Bikini Bridge Hoax Becoming Dangerous Reality, Health Experts Warn

The bikini bridge started as a simple but cunning internet hoax dreamed up by certain idle users of the notorious internet message forum 4Chan. But now the new fake “thinspiration” craze poses a real threat to vulnerable young women conditioned by media culture to constantly be on the lookout for new standards of weight loss.

That is what health experts are worrying now that the “trend” has been exposed as another 4Chan prank.

“People with poor body image who are at risk or actively struggling with disordered eating tend to fixate on particular body parts; there is nothing new about those obsessions,” Claire Mysko of the National Eating Disorders Association told The Washington Post. “What is new is that coined terms like ‘thigh gap’ and ‘bikini bridge’ – and the news articles, images, hashtags and social media comparisons that come with them — have given those obsessions larger and more competitive platforms.”

For those of you who actually spend more time at the beach than on the internet, the so-called bikini bridge is supposed to result when a woman or young girl becomes so thin that when she wears bikini bottoms, her protruding hip bones actually lift the fabric up and off of her skin, creating the “bridge.”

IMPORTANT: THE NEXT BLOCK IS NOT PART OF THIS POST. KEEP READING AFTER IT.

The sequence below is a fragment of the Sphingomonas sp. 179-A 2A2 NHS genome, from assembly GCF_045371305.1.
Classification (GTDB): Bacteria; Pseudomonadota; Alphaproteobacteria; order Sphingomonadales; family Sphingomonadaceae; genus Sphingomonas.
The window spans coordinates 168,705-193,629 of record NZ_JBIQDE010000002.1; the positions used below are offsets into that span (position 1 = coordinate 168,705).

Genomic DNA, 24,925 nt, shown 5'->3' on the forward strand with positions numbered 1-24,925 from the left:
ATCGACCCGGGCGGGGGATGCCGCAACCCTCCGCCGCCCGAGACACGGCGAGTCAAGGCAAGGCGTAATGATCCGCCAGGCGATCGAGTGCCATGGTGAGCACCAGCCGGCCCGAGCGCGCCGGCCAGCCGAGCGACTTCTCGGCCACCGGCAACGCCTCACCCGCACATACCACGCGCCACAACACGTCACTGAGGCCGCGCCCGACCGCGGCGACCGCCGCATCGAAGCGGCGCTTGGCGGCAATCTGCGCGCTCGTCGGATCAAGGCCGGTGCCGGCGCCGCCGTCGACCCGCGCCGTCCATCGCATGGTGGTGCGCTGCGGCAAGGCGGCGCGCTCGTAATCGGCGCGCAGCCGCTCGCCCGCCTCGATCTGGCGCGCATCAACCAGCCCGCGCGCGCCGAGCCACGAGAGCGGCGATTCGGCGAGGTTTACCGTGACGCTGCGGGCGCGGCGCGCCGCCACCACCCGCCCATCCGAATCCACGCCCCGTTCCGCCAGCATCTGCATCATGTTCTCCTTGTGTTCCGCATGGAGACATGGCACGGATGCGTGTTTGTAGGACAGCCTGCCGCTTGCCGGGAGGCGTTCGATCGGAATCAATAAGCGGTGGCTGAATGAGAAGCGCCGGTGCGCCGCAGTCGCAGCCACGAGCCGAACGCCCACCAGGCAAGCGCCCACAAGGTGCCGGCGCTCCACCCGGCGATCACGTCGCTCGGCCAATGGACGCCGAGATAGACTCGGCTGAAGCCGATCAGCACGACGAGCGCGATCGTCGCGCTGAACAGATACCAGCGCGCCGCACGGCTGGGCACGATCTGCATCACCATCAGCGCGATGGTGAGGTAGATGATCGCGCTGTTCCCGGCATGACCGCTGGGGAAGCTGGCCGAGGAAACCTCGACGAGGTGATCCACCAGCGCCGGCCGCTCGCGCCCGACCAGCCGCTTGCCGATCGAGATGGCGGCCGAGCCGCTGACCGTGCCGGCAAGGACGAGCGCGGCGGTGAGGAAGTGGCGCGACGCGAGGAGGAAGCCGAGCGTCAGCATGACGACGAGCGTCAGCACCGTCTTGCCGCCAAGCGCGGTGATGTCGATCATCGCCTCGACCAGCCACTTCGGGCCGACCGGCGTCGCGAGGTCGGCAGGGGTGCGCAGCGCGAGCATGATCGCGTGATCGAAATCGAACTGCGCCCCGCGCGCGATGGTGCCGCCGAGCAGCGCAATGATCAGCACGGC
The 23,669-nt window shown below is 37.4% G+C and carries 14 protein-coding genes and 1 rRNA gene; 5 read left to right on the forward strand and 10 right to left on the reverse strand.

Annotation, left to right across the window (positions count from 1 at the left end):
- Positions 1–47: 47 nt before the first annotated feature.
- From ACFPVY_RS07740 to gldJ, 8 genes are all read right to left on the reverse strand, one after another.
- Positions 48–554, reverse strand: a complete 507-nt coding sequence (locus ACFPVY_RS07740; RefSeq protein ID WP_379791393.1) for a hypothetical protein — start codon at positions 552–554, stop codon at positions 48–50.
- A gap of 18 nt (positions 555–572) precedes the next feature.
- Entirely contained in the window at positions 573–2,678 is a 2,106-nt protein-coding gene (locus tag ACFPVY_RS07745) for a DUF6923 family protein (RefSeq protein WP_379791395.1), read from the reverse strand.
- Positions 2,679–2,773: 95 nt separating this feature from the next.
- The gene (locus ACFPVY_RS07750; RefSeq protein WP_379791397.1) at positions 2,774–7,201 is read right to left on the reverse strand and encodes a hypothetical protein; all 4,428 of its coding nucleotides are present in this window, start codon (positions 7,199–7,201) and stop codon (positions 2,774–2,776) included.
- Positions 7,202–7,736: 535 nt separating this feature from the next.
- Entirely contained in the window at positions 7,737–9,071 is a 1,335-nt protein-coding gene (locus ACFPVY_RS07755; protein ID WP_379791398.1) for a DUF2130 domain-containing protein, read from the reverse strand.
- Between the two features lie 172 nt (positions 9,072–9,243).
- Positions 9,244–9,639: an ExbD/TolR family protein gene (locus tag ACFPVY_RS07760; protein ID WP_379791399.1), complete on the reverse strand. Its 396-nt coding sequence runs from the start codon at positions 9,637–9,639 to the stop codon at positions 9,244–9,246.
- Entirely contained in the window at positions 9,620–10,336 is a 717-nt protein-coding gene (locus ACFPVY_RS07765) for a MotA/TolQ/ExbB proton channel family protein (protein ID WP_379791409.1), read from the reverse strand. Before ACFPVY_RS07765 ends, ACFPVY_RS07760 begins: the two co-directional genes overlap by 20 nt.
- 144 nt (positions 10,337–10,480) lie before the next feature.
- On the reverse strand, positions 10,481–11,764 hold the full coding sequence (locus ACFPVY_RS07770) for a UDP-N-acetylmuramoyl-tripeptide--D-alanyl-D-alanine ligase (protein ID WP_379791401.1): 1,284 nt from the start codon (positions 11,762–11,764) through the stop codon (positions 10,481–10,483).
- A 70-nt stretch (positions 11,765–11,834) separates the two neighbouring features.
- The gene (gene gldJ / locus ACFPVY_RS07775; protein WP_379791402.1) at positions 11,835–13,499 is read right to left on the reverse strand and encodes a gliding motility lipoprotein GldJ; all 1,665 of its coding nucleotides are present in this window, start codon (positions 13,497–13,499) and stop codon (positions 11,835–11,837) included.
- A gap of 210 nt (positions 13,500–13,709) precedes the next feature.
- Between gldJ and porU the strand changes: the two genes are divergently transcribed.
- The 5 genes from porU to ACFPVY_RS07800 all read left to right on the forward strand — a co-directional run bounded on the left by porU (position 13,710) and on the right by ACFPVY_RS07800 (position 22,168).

Users of 4Chan did not invent the idea of the bikini bridge. As the Post‘s Caitlin Dewey points out, the concept has been around since at least 2009. But it never received the publicity that it has recently, when 4Chan users went all-out with the hoax.

“it doesn’t matter in the slightest where the images and hashtags started, or if the fad began as ‘real’ or ‘fake,’” Dewey wrote. “The difference between the two is malleable online.”

After many media outlets reported the story as real, they then reversed course to warn about the hoax. NBC News Today Show, for example, pleaded with its online audience, “Don’t fall for the ‘bikini bridge’ prank the Internet is playing on you.”

“When someone HAS an eating disorder, they will view this as a challenge – do I have that bridge?” Lynn Grefe, president of the NEDA, told The New York Daily News. “It just promotes the sad competition in a person’s brain, as they never feel thin enough.”

The bikini bridge is one thing. The bridge between fiction and reality is another, and 4Chan users have been known to cross that one before. In November, a Canadian university student and longtime 4Chan member attempted to commit suicide by setting his dormitory room on fire and waiting to burn.

About 200 other users watched a live, online broadcast of the suicide attempt, many of them egging the youth on and others claiming that the whole thing was faked.